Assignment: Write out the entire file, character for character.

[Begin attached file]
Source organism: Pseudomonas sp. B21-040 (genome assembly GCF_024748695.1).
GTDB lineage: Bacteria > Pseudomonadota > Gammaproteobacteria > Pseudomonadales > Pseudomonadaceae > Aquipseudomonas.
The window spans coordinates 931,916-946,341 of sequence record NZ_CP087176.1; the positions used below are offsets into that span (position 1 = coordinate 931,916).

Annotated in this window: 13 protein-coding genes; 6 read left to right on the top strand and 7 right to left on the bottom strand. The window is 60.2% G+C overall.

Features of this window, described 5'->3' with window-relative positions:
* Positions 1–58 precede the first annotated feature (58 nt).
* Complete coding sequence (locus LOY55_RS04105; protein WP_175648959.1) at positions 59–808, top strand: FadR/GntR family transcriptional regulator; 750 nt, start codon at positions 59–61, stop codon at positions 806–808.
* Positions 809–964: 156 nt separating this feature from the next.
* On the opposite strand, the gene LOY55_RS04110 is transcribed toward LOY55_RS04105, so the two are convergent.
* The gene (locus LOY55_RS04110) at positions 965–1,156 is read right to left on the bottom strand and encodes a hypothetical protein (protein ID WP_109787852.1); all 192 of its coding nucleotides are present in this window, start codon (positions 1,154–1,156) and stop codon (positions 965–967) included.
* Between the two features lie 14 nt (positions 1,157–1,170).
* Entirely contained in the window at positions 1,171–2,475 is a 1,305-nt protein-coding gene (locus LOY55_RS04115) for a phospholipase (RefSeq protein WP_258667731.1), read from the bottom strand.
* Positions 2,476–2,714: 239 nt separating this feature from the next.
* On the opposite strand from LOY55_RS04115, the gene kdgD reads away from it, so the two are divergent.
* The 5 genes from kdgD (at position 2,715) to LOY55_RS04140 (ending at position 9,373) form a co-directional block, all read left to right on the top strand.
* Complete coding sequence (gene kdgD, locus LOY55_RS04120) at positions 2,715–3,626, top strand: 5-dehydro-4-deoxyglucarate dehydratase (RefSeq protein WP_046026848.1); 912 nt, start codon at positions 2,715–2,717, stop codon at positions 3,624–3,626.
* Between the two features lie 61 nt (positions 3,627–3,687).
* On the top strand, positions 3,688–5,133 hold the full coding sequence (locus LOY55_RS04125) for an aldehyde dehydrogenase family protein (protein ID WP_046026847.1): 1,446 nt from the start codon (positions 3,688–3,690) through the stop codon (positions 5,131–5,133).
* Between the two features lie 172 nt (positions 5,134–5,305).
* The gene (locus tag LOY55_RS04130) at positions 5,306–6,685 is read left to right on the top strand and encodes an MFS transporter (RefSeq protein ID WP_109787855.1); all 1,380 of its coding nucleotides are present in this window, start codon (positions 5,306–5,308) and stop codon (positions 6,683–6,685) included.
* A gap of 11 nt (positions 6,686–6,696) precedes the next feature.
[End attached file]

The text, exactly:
Source organism: Pseudomonas sp. B21-040 (genome assembly GCF_024748695.1).
GTDB lineage: Bacteria > Pseudomonadota > Gammaproteobacteria > Pseudomonadales > Pseudomonadaceae > Aquipseudomonas.
The window spans coordinates 931,916-946,341 of sequence record NZ_CP087176.1; the positions used below are offsets into that span (position 1 = coordinate 931,916).

Annotated in this window: 13 protein-coding genes; 6 read left to right on the top strand and 7 right to left on the bottom strand. The window is 60.2% G+C overall.

Features of this window, described 5'->3' with window-relative positions:
* Positions 1–58 precede the first annotated feature (58 nt).
* Complete coding sequence (locus LOY55_RS04105; protein WP_175648959.1) at positions 59–808, top strand: FadR/GntR family transcriptional regulator; 750 nt, start codon at positions 59–61, stop codon at positions 806–808.
* Positions 809–964: 156 nt separating this feature from the next.
* On the opposite strand, the gene LOY55_RS04110 is transcribed toward LOY55_RS04105, so the two are convergent.
* The gene (locus LOY55_RS04110) at positions 965–1,156 is read right to left on the bottom strand and encodes a hypothetical protein (protein ID WP_109787852.1); all 192 of its coding nucleotides are present in this window, start codon (positions 1,154–1,156) and stop codon (positions 965–967) included.
* Between the two features lie 14 nt (positions 1,157–1,170).
* Entirely contained in the window at positions 1,171–2,475 is a 1,305-nt protein-coding gene (locus LOY55_RS04115) for a phospholipase (RefSeq protein WP_258667731.1), read from the bottom strand.
* Positions 2,476–2,714: 239 nt separating this feature from the next.
* On the opposite strand from LOY55_RS04115, the gene kdgD reads away from it, so the two are divergent.
* The 5 genes from kdgD (at position 2,715) to LOY55_RS04140 (ending at position 9,373) form a co-directional block, all read left to right on the top strand.
* Complete coding sequence (gene kdgD, locus LOY55_RS04120) at positions 2,715–3,626, top strand: 5-dehydro-4-deoxyglucarate dehydratase (RefSeq protein WP_046026848.1); 912 nt, start codon at positions 2,715–2,717, stop codon at positions 3,624–3,626.
* Between the two features lie 61 nt (positions 3,627–3,687).
* On the top strand, positions 3,688–5,133 hold the full coding sequence (locus LOY55_RS04125) for an aldehyde dehydrogenase family protein (protein ID WP_046026847.1): 1,446 nt from the start codon (positions 3,688–3,690) through the stop codon (positions 5,131–5,133).
* Between the two features lie 172 nt (positions 5,134–5,305).
* The gene (locus tag LOY55_RS04130) at positions 5,306–6,685 is read left to right on the top strand and encodes an MFS transporter (RefSeq protein ID WP_109787855.1); all 1,380 of its coding nucleotides are present in this window, start codon (positions 5,306–5,308) and stop codon (positions 6,683–6,685) included.
* A gap of 11 nt (positions 6,686–6,696) precedes the next feature.